Lee Goldberg, National Academy of Social Insurance
On October 14, the Obama administration halted implementation of the new federal long-term care insurance program – the Community Living Assistance Services and Supports (CLASS) initiative, which had been tucked into health care reform legislation. It is disappointing, but not surprising that the administration was unable to design a financially self-sustaining, voluntary long-term care insurance program. The unusual legislative journey of the Patient Protection and Affordable Care Act, which had no House-Senate conference to clean up the bill, left CLASS with statutory limits that proved unworkable. Without mandatory participation or some other way of achieving near universal participation, the program did not stand a chance.
The administration’s inability to implement CLASS does not endanger the Affordable Care Act (ACA), which will still extend health coverage to 32 million uninsured people by 2016. According to the Congressional Budget Office, the ACA will reduce the deficit by $127 billion even without CLASS. The success of the Affordable Care Act depends more on how HHS uses its broad discretion to formulate rules for accountable care organizations, medical homes and state health insurance exchanges. If the administration was given as much discretion over CLASS as it has over other provisions in the ACA, the news last week would have been quite different.
In the absence of CLASS, Medicaid will continue to be our de facto long term care public policy. State Medicaid programs that require near, if not actual, impoverishment are, as others have said, like having an insurance policy with a deductible that is all your wealth.
The need for universal and comprehensive insurance for long-term services and supports remains critically important. Nursing home care costs an average of $70,000 per year. Home care costs an average of $19 per hour. Paying for either over an extended period of time is beyond the financial ability of most people.
Aging is inevitable, but the need for expensive long-term care is a risk that can be insured against. Half of individuals turning 65 will spend nothing on long term care while a little more than 5 percent are projected to spend $100,000 or more. While everyone ages, we don’t know in advance whether our long-term care costs will be negligible or catastrophic.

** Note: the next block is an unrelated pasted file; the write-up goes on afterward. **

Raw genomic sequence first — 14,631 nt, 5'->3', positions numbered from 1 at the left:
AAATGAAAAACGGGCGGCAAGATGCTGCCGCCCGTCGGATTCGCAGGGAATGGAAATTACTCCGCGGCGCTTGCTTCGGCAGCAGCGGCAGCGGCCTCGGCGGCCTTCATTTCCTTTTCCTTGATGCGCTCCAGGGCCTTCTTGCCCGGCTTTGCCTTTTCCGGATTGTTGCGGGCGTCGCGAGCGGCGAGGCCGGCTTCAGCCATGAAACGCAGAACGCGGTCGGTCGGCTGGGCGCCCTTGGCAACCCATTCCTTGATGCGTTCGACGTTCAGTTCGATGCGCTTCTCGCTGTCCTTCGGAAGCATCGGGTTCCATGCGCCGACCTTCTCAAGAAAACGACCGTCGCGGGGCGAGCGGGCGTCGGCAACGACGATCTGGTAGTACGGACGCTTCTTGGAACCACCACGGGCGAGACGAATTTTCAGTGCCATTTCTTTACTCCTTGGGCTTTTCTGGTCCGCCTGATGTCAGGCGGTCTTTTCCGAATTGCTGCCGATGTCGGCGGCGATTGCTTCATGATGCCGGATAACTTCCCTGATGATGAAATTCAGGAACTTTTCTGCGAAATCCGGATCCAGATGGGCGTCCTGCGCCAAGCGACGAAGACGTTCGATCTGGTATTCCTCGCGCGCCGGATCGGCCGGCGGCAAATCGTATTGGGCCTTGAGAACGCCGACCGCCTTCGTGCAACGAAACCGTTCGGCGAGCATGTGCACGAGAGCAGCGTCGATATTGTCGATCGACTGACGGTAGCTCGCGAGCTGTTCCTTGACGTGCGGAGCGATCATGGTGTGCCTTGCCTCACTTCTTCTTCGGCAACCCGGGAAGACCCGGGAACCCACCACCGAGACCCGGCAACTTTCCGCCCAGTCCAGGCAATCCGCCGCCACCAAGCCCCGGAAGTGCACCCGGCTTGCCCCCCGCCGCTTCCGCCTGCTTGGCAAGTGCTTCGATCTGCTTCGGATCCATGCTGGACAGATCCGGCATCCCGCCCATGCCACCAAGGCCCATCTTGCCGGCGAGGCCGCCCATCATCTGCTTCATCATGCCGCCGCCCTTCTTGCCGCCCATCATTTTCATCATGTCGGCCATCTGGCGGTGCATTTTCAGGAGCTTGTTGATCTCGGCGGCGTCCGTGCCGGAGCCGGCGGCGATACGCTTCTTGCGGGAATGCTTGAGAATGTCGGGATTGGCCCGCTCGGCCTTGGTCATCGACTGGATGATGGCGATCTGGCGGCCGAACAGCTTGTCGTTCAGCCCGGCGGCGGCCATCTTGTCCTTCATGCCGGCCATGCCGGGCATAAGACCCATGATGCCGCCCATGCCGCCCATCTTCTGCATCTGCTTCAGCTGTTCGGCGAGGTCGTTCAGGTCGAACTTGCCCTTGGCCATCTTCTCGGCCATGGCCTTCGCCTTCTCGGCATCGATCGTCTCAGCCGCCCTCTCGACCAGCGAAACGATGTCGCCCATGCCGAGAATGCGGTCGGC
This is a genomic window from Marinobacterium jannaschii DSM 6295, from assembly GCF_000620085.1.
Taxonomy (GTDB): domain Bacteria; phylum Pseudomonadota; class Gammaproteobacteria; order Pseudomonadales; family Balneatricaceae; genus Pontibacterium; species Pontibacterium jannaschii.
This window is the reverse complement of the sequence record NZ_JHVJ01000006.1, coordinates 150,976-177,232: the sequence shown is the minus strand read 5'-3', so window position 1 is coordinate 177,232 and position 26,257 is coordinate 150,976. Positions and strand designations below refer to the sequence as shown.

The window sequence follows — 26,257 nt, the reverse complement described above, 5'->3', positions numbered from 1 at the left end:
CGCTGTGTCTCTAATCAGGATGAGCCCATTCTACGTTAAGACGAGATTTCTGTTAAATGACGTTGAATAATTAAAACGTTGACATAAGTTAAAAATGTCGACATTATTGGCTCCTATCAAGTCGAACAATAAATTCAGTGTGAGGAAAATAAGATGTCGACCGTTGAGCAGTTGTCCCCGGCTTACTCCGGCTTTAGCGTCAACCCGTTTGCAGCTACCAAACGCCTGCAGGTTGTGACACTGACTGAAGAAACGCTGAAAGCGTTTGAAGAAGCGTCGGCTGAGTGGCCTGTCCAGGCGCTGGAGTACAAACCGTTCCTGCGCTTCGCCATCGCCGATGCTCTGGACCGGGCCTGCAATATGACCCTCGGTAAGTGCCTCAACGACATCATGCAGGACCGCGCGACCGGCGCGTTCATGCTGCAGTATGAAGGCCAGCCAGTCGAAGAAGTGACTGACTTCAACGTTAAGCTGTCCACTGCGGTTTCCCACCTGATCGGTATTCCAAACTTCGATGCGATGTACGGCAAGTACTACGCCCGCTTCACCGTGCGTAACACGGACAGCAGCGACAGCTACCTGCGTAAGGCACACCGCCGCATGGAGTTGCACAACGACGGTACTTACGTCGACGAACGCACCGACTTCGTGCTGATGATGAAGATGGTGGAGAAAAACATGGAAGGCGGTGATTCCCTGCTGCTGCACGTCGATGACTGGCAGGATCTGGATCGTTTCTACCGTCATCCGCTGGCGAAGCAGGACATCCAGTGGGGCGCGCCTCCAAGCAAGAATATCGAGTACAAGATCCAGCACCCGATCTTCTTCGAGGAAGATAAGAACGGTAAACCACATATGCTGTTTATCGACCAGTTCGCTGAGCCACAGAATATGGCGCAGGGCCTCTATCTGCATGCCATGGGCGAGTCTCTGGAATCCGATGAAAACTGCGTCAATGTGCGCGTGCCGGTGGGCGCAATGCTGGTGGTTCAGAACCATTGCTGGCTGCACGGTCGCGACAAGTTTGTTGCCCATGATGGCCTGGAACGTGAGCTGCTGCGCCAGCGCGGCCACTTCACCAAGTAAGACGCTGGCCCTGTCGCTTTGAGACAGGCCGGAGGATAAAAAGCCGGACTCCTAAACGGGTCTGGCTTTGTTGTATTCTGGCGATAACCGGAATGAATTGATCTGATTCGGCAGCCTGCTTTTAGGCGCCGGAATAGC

What are the lessons from the inability to implement CLASS?
First and foremost, there needs to be near universal participation for social insurance to succeed. CLASS was voluntary and the Obama Administration understood all too well that adverse selection would force premiums much higher than the vast majority of people would pay. As Bob Ball, one of the founders of Social Security, wrote in 1998 “a voluntary system simply wouldn’t work…With a compulsory program, the problem of adverse selection – individuals deciding when and to what extent they want to participate, depending on whether their individual circumstances seem favorable – is avoided.” Ironically, CLASS failed because it lacked the mandatory participation found elsewhere in the Affordable Care Act.
This lesson is not lost on the rest of the industrialized world. For years, the United States and the United Kingdom were the only two developed nations not to go this route. We may soon be alone. The United Kingdom is now considering caps on individuals’ long-term care expenses. Other industrialized countries appear to do a better job than we do in balancing human needs, fiscal responsibility and economic growth.
The likely end of CLASS also raises questions about the scope of benefits, the role of the private sector and personal responsibility. The analysis from Georgetown University by Judy Feder, Harriet Komisar and Robert Friedland may provide the best starting point for a discussion of future options for long term care.
As one advocate remarked, CLASS was “legislative lightening in a bottle” – a quirk of Congressional Budget Office scoring that passed unexpectedly without much public notice and thus without much public support. That was the other fundamental flaw. We must build a long-term care policy that has enough public visibility to generate support so that this doesn’t happen again. Otherwise we are like Charlie Brown kicking at the football, only to be surprised when, once again, it is pulled away.
A version of this article originally appeared in The Hill on October 21, 2011.